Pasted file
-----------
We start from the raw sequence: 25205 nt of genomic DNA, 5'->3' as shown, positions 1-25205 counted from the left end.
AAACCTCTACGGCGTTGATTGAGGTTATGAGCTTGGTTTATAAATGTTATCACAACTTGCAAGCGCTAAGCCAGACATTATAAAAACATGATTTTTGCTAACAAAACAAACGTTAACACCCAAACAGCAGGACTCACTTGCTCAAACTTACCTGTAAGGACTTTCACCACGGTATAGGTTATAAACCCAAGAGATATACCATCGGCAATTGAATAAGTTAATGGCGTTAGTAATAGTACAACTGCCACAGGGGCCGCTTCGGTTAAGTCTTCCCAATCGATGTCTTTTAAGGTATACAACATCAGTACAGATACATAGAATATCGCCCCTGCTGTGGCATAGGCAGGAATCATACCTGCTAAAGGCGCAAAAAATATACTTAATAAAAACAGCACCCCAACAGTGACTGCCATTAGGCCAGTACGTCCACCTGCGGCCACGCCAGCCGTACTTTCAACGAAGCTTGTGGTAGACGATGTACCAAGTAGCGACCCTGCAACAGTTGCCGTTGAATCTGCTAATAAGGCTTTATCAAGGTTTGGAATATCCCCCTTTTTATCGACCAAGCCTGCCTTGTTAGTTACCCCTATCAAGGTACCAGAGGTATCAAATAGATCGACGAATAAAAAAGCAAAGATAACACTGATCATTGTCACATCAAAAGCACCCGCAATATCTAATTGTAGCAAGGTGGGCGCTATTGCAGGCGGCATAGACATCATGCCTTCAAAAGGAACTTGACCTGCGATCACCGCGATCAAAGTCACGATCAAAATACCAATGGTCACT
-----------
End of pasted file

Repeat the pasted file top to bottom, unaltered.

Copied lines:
We start from the raw sequence: 25205 nt of genomic DNA, 5'->3' as shown, positions 1-25205 counted from the left end.
AAACCTCTACGGCGTTGATTGAGGTTATGAGCTTGGTTTATAAATGTTATCACAACTTGCAAGCGCTAAGCCAGACATTATAAAAACATGATTTTTGCTAACAAAACAAACGTTAACACCCAAACAGCAGGACTCACTTGCTCAAACTTACCTGTAAGGACTTTCACCACGGTATAGGTTATAAACCCAAGAGATATACCATCGGCAATTGAATAAGTTAATGGCGTTAGTAATAGTACAACTGCCACAGGGGCCGCTTCGGTTAAGTCTTCCCAATCGATGTCTTTTAAGGTATACAACATCAGTACAGATACATAGAATATCGCCCCTGCTGTGGCATAGGCAGGAATCATACCTGCTAAAGGCGCAAAAAATATACTTAATAAAAACAGCACCCCAACAGTGACTGCCATTAGGCCAGTACGTCCACCTGCGGCCACGCCAGCCGTACTTTCAACGAAGCTTGTGGTAGACGATGTACCAAGTAGCGACCCTGCAACAGTTGCCGTTGAATCTGCTAATAAGGCTTTATCAAGGTTTGGAATATCCCCCTTTTTATCGACCAAGCCTGCCTTGTTAGTTACCCCTATCAAGGTACCAGAGGTATCAAATAGATCGACGAATAAAAAAGCAAAGATAACACTGATCATTGTCACATCAAAAGCACCCGCAATATCTAATTGTAGCAAGGTGGGCGCTATTGCAGGCGGCATAGACATCATGCCTTCAAAAGGAACTTGACCTGCGATCACCGCGATCAAAGTCACGATCAAAATACCAATGGTCACT